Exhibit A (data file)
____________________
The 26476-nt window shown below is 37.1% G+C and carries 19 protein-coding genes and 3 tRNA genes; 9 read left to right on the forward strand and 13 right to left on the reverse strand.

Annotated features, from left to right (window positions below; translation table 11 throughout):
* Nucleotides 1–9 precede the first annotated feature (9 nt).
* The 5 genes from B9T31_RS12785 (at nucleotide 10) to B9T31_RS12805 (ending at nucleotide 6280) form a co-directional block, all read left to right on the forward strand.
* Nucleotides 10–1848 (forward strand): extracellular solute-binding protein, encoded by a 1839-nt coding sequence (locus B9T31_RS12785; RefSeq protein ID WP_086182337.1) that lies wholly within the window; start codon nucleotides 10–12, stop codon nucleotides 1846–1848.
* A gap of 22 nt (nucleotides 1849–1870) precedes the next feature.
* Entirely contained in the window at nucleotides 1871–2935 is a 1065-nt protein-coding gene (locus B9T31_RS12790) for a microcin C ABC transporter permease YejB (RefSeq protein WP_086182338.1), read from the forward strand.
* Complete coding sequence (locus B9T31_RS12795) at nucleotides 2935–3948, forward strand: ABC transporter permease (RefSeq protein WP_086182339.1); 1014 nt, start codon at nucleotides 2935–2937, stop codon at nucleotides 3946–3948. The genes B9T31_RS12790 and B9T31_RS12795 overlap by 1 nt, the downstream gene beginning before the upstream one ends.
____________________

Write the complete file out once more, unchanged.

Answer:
The 26476-nt window shown below is 37.1% G+C and carries 19 protein-coding genes and 3 tRNA genes; 9 read left to right on the forward strand and 13 right to left on the reverse strand.

Annotated features, from left to right (window positions below; translation table 11 throughout):
* Nucleotides 1–9 precede the first annotated feature (9 nt).
* The 5 genes from B9T31_RS12785 (at nucleotide 10) to B9T31_RS12805 (ending at nucleotide 6280) form a co-directional block, all read left to right on the forward strand.
* Nucleotides 10–1848 (forward strand): extracellular solute-binding protein, encoded by a 1839-nt coding sequence (locus B9T31_RS12785; RefSeq protein ID WP_086182337.1) that lies wholly within the window; start codon nucleotides 10–12, stop codon nucleotides 1846–1848.
* A gap of 22 nt (nucleotides 1849–1870) precedes the next feature.
* Entirely contained in the window at nucleotides 1871–2935 is a 1065-nt protein-coding gene (locus B9T31_RS12790) for a microcin C ABC transporter permease YejB (RefSeq protein WP_086182338.1), read from the forward strand.
* Complete coding sequence (locus B9T31_RS12795) at nucleotides 2935–3948, forward strand: ABC transporter permease (RefSeq protein WP_086182339.1); 1014 nt, start codon at nucleotides 2935–2937, stop codon at nucleotides 3946–3948. The genes B9T31_RS12790 and B9T31_RS12795 overlap by 1 nt, the downstream gene beginning before the upstream one ends.